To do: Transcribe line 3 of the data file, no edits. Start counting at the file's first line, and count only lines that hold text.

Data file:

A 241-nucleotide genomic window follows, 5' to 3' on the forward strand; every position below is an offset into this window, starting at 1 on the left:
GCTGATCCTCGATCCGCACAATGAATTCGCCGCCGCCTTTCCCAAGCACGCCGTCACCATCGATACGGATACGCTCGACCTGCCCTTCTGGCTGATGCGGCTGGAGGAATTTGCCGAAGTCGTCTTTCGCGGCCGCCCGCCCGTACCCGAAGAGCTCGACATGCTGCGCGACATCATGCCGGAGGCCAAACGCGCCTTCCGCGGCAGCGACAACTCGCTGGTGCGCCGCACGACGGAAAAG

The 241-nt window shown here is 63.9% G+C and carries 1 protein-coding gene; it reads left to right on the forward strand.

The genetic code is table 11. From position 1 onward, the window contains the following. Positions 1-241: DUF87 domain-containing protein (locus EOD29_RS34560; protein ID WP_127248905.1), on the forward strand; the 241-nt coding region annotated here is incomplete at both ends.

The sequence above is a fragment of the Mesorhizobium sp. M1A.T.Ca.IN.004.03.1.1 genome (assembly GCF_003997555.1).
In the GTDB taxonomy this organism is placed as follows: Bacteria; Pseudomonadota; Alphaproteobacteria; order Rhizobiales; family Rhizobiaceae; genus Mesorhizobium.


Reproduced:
The 241-nt window shown here is 63.9% G+C and carries 1 protein-coding gene; it reads left to right on the forward strand.